Quite Possibly the Best News . . .
. . . to come out of the IC in a long time:
Many U.S. intelligence agencies as well as the congressional intelligence oversight committees hire their senior staff from a predictable, somewhat in-grown pool of personnel, which frequently includes those who have previously worked in the intelligence field since they can be immediately cleared.
But the Office of the Director of National Intelligence seems to be casting an unusually wide net as it seeks the best qualified staff it can find in academia and the public interest sector.
Historian Nancy Bernkopf Tucker, a China specialist at Georgetown University, became an Assistant Deputy Director of National Intelligence for Analytic Integrity in January 2006, and was appointed last month as the first ODNI “analytic ombudsman.” (She also previously served in the State Department.)
She also previously dated Ron Montaperto . . .
Even more remarkably, Timothy H. Edgar, a prominent critic of Bush Administration national security policies with the American Civil Liberties Union, has joined the ODNI staff.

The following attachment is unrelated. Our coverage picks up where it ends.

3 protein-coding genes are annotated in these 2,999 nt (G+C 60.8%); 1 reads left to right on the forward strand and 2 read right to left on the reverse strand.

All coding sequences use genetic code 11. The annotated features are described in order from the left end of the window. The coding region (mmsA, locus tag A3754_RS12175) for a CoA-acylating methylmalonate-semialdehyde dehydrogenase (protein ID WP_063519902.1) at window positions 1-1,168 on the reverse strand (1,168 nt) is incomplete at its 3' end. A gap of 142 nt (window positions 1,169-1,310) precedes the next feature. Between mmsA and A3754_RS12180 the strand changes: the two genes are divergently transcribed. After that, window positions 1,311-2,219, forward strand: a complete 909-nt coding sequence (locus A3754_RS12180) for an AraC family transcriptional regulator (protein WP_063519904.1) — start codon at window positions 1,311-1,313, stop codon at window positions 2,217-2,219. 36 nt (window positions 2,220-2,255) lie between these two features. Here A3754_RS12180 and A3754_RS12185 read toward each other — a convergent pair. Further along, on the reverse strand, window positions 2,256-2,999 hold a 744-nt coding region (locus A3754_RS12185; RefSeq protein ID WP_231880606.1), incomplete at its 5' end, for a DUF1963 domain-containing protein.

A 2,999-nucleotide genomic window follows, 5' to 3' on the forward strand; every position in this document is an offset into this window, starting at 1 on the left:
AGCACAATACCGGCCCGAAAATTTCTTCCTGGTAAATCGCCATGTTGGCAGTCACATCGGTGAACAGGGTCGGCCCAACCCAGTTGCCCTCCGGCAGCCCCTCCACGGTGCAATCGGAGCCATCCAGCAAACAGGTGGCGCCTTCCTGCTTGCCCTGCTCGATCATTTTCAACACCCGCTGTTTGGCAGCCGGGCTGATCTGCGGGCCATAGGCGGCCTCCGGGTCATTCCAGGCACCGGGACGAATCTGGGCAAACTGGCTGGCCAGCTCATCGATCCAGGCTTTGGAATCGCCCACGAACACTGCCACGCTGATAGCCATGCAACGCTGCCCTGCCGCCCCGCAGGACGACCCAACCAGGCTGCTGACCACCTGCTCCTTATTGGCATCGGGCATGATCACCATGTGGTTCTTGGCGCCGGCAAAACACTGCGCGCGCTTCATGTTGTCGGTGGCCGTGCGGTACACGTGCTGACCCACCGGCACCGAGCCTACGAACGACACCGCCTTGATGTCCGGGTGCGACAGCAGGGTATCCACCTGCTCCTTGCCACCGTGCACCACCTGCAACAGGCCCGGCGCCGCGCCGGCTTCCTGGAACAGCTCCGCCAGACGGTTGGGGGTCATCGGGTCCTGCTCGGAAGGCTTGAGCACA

Trying to get IC leadership to hire people from outside the gene pool is something akin to cold fusion: we’d all like it to happen, but progress has been limited and tainted by hoaxes. A lot of potential hires don’t get accepted because while their real-world experience is stellar, the lack of clearance means tendering an offer is a crap-shoot; maybe they get cleared but it takes a year; maybe a year passes and they fail the poly. “Outsiders” tend to only be strangers from a given agency and inevitably golfing/poker/drinking/academy buddies of the guy running the show. There is a certain amount of tradition to the practice and sometimes it actually works, but there is nothing like creating new high-end gigs and then filling them with your pals to depress the workforce and make them wonder if directorship brings with it ownership papers. Even cross-pollination of disciplines is rare, even when such moves would make supreme sense. “Not invented here” syndrome has a little-known cousin, “Not hired here.”
So BZ to the Director in his hiring practices. Maybe the light at the end of the tunnel isn’t a train after all.